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On the Federation HUD, beneath the lines for acres and gold is a third line for Population. This is a third score that tracks the number of citizens in the realm.
Citizens are not subjects. Subjects are players. Citizens are a simple number score like gold and acres, and that score is affected by various in-game events. Citizen handling pays off in improved gold income.
As a realm grows (or shrinks), its theoretical capacity changes and so does the citizen score. Higher personal rank, higher ranks for a player's subjects and downline, and larger downlines all increase capacity.
Capacity is not a limit on growth, it is simply a theoretical baseline based on realm size.
Capacity Increases for ranks (Your rank and the ranks of everyone under you)
Note: If at any time you have no subjects, then your Maximum Citizen count is reduced to 1, regardless of rank; the same holds true for any of your direct subjects, if at any time they no longer have any subjects then their maximum citizen count is also reduced to 1.
Periodically, averaging perhaps once every three years or so, disaster strikes. There are three types of disasters: famines, diseases, and crime waves. Each results in a small population loss and presents choices. It seems that disasters only appear for those in the rank of Marquis and above.
Four options are presented for each disaster. The default is to do nothing, which costs no gold but will lose more citizens. There are low-cost and higher-cost options, with the low-cost option typically losing just a few more citizens and the high-cost option gaining a significant number as reputation improves. Bonuses and penalties tend to scale according to rank and/or population.
The fourth option is quite new to the game. It is the chance to research the causes of the disaster, at a cost about double that of the high-cost option above. This will not gain citizens; a small loss is typically incurred on a par with the low-cost option.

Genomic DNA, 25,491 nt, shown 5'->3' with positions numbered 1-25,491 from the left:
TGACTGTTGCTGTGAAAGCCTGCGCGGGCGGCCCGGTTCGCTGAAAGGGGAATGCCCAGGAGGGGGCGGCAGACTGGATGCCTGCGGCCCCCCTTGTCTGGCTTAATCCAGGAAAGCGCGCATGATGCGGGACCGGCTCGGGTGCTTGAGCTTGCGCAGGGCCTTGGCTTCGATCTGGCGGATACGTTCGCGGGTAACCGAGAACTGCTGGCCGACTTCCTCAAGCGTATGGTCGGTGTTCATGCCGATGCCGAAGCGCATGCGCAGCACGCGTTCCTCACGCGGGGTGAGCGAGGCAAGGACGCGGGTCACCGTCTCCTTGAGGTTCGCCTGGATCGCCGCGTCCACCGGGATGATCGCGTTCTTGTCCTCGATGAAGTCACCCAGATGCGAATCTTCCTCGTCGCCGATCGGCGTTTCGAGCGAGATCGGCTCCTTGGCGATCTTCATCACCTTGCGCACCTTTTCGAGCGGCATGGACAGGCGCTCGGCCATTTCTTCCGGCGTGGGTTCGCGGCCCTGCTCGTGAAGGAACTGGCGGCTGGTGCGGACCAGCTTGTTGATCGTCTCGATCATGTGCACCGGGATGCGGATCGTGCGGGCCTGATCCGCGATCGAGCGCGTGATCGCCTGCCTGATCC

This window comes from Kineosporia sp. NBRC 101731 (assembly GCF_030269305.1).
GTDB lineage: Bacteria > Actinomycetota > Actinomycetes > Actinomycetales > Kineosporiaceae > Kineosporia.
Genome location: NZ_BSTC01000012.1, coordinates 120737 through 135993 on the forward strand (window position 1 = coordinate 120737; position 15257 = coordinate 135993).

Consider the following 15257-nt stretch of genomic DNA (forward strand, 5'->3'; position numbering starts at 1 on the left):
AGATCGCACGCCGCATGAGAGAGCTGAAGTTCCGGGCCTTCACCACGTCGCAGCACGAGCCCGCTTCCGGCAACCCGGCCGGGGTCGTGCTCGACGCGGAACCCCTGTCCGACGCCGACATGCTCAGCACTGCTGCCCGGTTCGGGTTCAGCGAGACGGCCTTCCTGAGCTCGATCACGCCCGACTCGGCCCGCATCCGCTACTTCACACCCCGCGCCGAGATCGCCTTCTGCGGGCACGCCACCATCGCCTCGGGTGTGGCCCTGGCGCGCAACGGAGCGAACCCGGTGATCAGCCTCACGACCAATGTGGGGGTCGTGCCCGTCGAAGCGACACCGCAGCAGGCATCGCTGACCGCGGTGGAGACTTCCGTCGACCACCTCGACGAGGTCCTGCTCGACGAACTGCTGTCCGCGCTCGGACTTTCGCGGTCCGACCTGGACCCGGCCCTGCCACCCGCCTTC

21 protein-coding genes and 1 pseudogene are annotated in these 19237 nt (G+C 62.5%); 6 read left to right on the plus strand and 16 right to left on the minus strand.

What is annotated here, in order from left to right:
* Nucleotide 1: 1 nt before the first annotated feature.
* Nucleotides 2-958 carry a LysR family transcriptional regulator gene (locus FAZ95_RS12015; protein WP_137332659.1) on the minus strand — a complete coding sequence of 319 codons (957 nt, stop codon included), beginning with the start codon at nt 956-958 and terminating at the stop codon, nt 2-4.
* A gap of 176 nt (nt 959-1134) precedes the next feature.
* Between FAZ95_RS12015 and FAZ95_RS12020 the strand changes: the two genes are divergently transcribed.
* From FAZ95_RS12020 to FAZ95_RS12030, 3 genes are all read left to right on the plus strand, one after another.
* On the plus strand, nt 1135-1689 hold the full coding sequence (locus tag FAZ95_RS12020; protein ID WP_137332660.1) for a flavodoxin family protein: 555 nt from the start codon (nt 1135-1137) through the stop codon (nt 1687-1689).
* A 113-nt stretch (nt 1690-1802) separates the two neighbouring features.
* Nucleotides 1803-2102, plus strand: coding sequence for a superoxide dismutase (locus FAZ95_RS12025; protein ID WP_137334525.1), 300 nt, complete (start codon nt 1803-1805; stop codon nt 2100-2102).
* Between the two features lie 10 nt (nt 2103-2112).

But after 20 attempts at research for the same disaster, that disaster is permanently prevented and a significant bonus is received:
- Famine: +3 gold/acre forever.
- Congratulations! after extensive research, you've become and expert in the production of food, and you are now immune to famine. in addition you've gained 3g/acre efficiency on your own land, totaling ..g/acre.
- Disease: The abbot takes an interest in your work. His price is cut by about half, and he promises that your donation will benefit your subjects.
- Congratulations! after extensive research, you've become an expert in preventing disease. You expect no more outbreaks. In addition, the abbot of the local monastery will also be seeking your new found expertise.
- Crime Wave: You and your direct subjects are immune from sabotage. NOTE: The one who did the research has to be online for this to protect the direct subjects from sabotage.
- Congratulations after extensive research you have become an expert in crime prevention , crime waves will no longer affect you in addition you and your direct subjects are immune from sabotage.
- ALL: In all cases additional citizens periodically come as word of the accomplishment spreads. This is about equal to half the citizens normally received for picking the expensive non-research option on a disaster, but at no cost in gold.